This elaborate but uncompleted drawing shows a large classical interior on a fundamentally square plan, with angled corners articulated by arched apses supporting shallow arches over Corinthian colonnades. The spandrels merge to support a continuous circular cornice, from which springs a vast hemispherical dome decorated with octagonal coffering. The flanking colonnades run straight, but the one at the far end is concave, supporting a ribbed and coffered half dome within the main arch, with further columns and arches indicated beyond.
The viewpoint is from below a fourth supporting arch. The vanishing point is slightly off centre, marked by a darkened pinhole above the base of the fifth of eight columns at the far end; the colonnade on the right consequently recedes at a steeper angle than the one opposite. A little above and to the left of the first hole is another indicating where compasses were used to draw the arc of the arch over the far colonnade, with a radius of approximately 140 mm (5 ½ inches). In diagonal line with it a little further up is a third hole, marking the centre of the overarching circumference of the equivalent arch at the near end, outlined in ink with a radius of around 320 mm (12 5/8 inches). The pencil drawing of the complex curves of the circular cornice and the bands of coffering in the dome is assured, as is the ink detailing of the Corinthian columns, pilasters and cornice.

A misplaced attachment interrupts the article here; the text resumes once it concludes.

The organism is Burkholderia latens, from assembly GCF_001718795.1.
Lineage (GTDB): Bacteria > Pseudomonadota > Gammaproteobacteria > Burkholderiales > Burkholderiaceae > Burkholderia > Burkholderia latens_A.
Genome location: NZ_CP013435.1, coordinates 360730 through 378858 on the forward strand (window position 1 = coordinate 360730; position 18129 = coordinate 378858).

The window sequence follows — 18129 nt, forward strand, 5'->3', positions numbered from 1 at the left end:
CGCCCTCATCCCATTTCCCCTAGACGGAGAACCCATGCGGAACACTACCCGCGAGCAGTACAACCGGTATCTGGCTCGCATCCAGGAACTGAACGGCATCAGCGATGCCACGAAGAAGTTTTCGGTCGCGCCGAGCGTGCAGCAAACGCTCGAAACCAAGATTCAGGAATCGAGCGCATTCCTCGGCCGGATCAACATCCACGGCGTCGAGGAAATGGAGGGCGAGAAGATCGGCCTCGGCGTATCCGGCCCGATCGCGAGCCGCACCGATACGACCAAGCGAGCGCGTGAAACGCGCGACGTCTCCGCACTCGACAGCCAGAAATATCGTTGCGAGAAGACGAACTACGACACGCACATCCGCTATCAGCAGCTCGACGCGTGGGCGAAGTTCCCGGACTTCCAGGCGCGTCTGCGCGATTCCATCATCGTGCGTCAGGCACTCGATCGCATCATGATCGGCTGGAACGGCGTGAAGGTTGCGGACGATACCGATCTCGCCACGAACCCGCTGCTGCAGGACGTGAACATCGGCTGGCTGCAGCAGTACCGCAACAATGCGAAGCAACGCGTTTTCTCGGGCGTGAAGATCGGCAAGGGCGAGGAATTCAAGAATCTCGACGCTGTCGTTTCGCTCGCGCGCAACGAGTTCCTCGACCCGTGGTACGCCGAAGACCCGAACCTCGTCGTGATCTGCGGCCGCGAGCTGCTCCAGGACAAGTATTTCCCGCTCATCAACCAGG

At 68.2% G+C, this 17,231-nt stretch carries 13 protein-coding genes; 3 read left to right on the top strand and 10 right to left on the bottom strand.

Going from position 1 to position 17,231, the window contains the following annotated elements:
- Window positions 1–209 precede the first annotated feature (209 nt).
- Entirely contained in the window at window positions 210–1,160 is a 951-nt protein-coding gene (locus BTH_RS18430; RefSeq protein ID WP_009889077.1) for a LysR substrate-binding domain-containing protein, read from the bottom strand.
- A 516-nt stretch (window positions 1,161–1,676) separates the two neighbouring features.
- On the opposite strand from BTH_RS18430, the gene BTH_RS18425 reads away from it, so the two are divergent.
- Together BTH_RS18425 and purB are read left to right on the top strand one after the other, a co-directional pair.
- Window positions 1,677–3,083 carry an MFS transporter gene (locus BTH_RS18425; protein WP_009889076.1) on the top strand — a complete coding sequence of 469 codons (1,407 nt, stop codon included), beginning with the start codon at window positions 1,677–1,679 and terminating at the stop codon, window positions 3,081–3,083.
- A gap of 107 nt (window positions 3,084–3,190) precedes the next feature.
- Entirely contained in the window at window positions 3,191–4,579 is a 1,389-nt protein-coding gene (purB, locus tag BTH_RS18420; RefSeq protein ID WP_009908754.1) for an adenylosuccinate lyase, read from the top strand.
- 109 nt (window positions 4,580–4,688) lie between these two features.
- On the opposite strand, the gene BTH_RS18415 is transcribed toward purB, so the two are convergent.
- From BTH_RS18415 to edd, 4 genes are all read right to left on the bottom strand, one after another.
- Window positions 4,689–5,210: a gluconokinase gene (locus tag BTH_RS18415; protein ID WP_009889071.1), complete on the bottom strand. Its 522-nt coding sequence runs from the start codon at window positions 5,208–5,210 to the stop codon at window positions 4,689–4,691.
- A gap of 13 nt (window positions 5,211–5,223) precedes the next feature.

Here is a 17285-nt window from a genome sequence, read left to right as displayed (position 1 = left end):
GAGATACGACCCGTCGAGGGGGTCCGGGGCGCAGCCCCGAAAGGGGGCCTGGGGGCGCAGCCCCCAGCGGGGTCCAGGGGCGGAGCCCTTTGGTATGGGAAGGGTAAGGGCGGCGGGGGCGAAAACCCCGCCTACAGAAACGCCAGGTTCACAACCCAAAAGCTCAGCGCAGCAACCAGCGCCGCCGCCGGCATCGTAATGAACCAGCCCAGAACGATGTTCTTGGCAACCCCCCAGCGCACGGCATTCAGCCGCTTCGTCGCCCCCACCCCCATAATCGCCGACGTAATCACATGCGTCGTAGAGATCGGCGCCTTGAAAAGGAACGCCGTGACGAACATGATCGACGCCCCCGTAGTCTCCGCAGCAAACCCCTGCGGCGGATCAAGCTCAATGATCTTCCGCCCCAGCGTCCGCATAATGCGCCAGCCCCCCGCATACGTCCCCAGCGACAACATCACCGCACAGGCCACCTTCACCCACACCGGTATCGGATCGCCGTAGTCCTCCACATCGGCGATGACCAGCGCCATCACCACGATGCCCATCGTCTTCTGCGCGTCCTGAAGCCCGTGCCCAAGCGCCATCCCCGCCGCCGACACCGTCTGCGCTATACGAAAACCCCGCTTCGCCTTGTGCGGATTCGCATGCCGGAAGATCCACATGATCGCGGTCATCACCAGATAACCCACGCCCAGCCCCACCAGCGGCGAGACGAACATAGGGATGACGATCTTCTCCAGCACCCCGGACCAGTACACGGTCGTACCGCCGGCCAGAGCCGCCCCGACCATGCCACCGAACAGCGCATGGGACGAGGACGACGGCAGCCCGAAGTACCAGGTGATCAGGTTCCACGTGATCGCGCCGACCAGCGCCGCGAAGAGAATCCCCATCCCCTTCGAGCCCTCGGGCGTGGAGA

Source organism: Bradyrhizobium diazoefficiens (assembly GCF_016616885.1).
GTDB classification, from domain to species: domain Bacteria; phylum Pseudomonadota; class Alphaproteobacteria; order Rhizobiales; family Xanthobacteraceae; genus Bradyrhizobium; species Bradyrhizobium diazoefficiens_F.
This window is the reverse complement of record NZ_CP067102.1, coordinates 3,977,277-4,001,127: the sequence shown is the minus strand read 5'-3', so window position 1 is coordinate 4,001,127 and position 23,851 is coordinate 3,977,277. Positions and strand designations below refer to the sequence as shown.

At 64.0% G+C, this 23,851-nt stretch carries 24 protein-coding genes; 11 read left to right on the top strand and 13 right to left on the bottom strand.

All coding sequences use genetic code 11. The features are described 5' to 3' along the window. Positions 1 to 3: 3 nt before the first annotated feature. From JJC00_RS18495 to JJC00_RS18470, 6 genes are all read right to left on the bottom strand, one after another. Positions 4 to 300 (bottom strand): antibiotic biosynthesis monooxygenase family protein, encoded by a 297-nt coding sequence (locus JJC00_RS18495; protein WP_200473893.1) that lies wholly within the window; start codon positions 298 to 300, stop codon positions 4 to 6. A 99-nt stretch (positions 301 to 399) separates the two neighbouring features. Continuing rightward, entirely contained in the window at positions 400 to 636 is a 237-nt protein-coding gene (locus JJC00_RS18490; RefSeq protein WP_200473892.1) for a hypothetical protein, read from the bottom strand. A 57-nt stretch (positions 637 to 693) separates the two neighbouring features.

Despite all this careful effort, the drawing’s subject and purpose are unclear. Whether it is an attempt to represent an existing structure or an exercise in architectural composition is as yet undetermined. It does not show the grand London public spaces Turner would have known such as the rotunda at Ranelagh Gardens, as painted by Canaletto in 1754 (National Gallery, London) or St Paul’s Cathedral; nor does it depict their Roman forerunners, the Pantheon and St Peter’s basilica. In its basic elements the closest model is perhaps the Oxford Street Pantheon assembly rooms, which Turner knew and painted in the aftermath of the fire which gutted its domed interior in 1792 (see Tate D00121–D00122; Turner Bequest IX A, B), shown in its Rococo prime in a vast painting by William Hodges (1744–1797) and William Pars (1742–1782) now in the Leeds Museums collection. At a cursory glance the present drawing could show the same room, but immediate, fundamental differences present themselves: the side colonnades of James Wyatt’s Pantheon design are of two orders, with Ionic columns supporting a gallery, with a second row of Corinthian columns rising to the cornice; and the half-domed space at the far end has no equivalent colonnade.
As estimated Eric Shanes, Young Mr Turner: The First Forty Years: 1775–1815, New Haven and London 2016, p.20.
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